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In Mexico City, a second 'pandemic': rumors

Inherently suspicious of government pronouncements, only 19 percent of Mexicans believe official swine flu figures.

By Jonathan RoederCorrespondent of The Christian Science Monitor / April 30, 2009

A tourist police officer, dressed as a Mariachi, wears a surgical mask as a precaution against swine flue in Mexico City on Wednesday. In a survey this week of 410 Mexico City adults, 57 percent said they believed the government was underreporting the numbers, while 10 percent said they thought the statistics were being exaggerated. Only 19 percent believed the official figures.

Gregory Bull/AP

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Mexico City

Mexico's capital is not easily rattled: Its 20 million or so residents regularly shrug off crime, corruption, drought, gridlock, overcrowding, and bad air.

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But the outbreak of swine flu, which has killed an estimated 176 people nationwide, is different. City residents are staying home in droves, and many are scared and confounded by the virus that has led authorities to close schools, offices, bars, gyms, and commercial establishments, virtually halting daily life for millions.

With clear information hard to come by, rumors are flying. Years of opaque government and corruption scandals have made many Mexicans instinctively skeptical of most official data, but today's levels of mistrust are noteworthy even for Mexico.

"There's a lack of activity, and Mexico is all about activity and people being around each other," said Alán Santoyo, who sells religious trinkets outside a cathedral in the colonial neighborhood of Coyoacan. A sign on the ancient wooden doors read: "No Mass Due To Sanitary Crisis."

Mr. Santoyo and many others hypothesize the virus was created and hyped by Mexico's government to distract the population from some bigger scandal being carried out. Others argue the official death toll is being purposely undercounted to prevent alarm from spreading, and fearful patients with mild symptoms are flooding hospitals and clinics.

In a survey this week of 410 Mexico City adults by the Mexican daily newspaper Reforma, 57 percent said they believed the government was underreporting the numbers, while 10 percent said they thought the statistics were being exaggerated. Only 19 percent believed the official figures. Another 14 percent were unsure of what to think.

Gerardo Bravo Escobar, an ear, nose, and throat surgeon who has examined patients with probable cases of swine flu in a Mexico City hospital, says his private practice has been flooded with patients exhibiting minor symptoms that can be a common occurrence in a dusty city with high levels of air pollution.

Others are disregarding Health Ministry recommendations that they wear surgical masks, stay away from congested areas and wash their hands frequently, he says.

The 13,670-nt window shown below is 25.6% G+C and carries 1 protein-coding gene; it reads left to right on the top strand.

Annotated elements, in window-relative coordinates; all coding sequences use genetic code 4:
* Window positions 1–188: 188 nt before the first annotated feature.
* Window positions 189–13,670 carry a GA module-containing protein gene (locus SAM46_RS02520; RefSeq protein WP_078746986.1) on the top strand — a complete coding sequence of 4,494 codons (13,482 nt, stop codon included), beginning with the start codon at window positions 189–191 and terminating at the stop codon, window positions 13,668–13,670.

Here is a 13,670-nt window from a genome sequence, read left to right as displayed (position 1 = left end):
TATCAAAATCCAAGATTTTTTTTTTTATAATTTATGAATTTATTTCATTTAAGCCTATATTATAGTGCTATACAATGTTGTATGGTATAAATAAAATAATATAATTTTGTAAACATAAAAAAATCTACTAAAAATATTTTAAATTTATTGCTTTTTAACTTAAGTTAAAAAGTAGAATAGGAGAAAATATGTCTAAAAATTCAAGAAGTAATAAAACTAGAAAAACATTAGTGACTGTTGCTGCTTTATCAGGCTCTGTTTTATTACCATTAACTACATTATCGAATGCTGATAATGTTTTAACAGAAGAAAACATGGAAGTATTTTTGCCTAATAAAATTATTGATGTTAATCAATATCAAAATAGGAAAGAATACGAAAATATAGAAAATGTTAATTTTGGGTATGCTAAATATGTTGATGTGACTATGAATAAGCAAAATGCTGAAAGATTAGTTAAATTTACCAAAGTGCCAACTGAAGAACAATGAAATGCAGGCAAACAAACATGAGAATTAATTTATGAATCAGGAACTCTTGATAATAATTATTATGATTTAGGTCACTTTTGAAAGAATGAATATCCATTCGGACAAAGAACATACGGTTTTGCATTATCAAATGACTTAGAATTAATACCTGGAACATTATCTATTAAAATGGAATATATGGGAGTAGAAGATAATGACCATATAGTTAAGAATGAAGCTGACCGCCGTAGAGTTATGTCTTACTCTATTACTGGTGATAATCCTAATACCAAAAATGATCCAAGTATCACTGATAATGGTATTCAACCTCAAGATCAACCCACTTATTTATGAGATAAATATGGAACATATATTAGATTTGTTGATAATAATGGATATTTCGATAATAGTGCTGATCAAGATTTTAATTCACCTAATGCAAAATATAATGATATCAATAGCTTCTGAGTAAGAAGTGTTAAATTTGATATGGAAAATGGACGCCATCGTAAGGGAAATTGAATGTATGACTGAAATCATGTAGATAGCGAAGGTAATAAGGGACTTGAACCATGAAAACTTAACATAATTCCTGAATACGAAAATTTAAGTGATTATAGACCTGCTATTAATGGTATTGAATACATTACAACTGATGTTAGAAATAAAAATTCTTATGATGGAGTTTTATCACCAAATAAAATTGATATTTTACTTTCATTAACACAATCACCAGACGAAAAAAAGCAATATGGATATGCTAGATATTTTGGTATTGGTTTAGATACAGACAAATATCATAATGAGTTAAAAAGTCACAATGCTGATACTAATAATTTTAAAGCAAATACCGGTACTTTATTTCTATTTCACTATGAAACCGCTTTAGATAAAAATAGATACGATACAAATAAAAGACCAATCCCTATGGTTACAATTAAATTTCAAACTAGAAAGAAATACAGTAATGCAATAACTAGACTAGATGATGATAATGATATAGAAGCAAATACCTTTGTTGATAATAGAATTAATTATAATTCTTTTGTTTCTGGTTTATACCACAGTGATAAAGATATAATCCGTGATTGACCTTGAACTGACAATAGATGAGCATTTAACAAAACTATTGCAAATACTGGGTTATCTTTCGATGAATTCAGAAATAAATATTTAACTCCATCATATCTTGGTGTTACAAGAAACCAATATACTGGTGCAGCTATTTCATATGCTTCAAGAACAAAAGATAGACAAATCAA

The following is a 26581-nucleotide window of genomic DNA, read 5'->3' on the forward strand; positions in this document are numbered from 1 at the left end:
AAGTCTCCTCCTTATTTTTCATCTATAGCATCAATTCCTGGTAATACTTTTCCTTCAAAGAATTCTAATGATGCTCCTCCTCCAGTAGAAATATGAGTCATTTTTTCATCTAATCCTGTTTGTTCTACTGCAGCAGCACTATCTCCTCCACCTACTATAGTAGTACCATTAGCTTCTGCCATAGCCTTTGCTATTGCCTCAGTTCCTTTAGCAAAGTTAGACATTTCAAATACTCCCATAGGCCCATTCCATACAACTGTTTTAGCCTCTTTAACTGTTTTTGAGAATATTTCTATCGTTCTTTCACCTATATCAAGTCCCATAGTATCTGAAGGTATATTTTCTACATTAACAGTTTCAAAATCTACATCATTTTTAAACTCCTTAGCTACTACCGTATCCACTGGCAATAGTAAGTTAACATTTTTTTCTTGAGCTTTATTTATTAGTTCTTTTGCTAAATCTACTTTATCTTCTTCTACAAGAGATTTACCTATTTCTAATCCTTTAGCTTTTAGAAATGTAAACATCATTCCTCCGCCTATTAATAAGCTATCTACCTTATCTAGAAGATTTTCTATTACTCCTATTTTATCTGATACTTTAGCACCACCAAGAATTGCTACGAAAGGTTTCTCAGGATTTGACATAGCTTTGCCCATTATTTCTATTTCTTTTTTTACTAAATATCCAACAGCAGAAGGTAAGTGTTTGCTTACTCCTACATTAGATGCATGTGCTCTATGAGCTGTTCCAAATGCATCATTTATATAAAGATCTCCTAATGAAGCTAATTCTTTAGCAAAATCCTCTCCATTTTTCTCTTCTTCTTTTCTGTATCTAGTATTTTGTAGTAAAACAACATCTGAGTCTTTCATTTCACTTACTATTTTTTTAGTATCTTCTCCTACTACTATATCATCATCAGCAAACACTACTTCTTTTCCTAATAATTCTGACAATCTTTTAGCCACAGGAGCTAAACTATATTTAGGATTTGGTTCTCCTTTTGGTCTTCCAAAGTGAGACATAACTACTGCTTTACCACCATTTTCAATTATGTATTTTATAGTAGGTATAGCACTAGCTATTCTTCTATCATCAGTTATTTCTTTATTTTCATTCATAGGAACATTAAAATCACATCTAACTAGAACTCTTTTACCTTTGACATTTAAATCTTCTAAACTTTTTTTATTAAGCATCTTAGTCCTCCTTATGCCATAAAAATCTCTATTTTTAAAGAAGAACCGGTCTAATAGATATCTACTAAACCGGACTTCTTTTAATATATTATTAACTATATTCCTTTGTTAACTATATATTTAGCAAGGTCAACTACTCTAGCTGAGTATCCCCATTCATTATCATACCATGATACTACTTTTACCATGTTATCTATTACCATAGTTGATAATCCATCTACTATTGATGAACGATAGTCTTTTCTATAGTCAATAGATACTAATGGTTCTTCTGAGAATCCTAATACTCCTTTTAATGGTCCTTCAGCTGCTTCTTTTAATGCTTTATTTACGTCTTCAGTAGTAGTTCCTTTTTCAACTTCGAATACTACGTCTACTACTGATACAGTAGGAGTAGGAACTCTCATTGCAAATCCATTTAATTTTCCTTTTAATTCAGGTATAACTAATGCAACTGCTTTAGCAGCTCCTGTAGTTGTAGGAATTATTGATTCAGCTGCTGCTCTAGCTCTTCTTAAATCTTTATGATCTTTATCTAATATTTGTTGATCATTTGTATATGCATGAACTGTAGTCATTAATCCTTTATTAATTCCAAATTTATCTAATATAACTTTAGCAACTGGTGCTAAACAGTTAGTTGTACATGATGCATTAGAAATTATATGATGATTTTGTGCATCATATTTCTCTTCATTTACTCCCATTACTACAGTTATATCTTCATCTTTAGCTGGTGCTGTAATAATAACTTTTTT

"There's an important percentage of people who are downplaying the problem because they think [the government] is trying to cover up other problems," Dr. Bravo Escobar says.

"Other people think the opposite, and are going into a state of hysteria because they believe this thing is extremely serious and all or most of the sick patients are going to die," he adds.

Analysts say President Felipe Calderon's administration has compounded the problem by releasing only limited and sometimes confusing data about the epidemic.

For example, Health Minister José Àngel Córdova reported last Monday that there were close to 150 probable deaths from swine flu in Mexico, with 20 of the fatalities proved to be caused by the virus.

Since then, the Health Ministry has adopted stricter criteria, so the number of proven fatalities has dropped to eight, even as the number of probable deaths has risen to 176. The shift caused skepticism in the media that has apparently trickled down to the general population.

Further complicating the cloudy picture is the information trickling from state governments, which sometimes appears to conflict with federal statistics and may be judged with different criteria.

Meanwhile, health officials have also been reluctant to release demographic and geographic information on where the outbreaks are occurring.

"The information doesn't seem to be complete," says Dan Lund, whose polling firm, Mund Americas, is carrying out a study on Mexicans' perceptions of the health scare. "We don't really know the demographics of who's sick and who's dead."

In a session in Mexico's Senate Wednesday evening, opposition lawmakers blasted Mr. Cordova, accusing him of failing to keep the nation updated on the situation.

"These are overly conservative numbers and they seem to be hiding information," said left-leaning Sen. Ricardo Monreal, according to Reforma. "This is creating confusion because there's no clarity; it's opaque."

In addition to the perceived lack of information, strict measures closing schools, bars, restaurants (which are only allowed to offer takeout service), and pretty much anywhere people congregate have angered the business community.

"The economic blow is worse than the blow from [swine flu]," says Mario Sánchez Ruiz, president of a national confederation of service, trade, and tourism chambers.

He estimated the closures are causing losses of $36 million a day in the restaurant industry alone, while retailers and supermarkets are also experiencing pain.

"What's going to happen tomorrow? We can't live as a country like this, paralyzed," he says. "If this lasts four weeks, what's going to happen? No one will work for four weeks? The effect on the country would be fatal."

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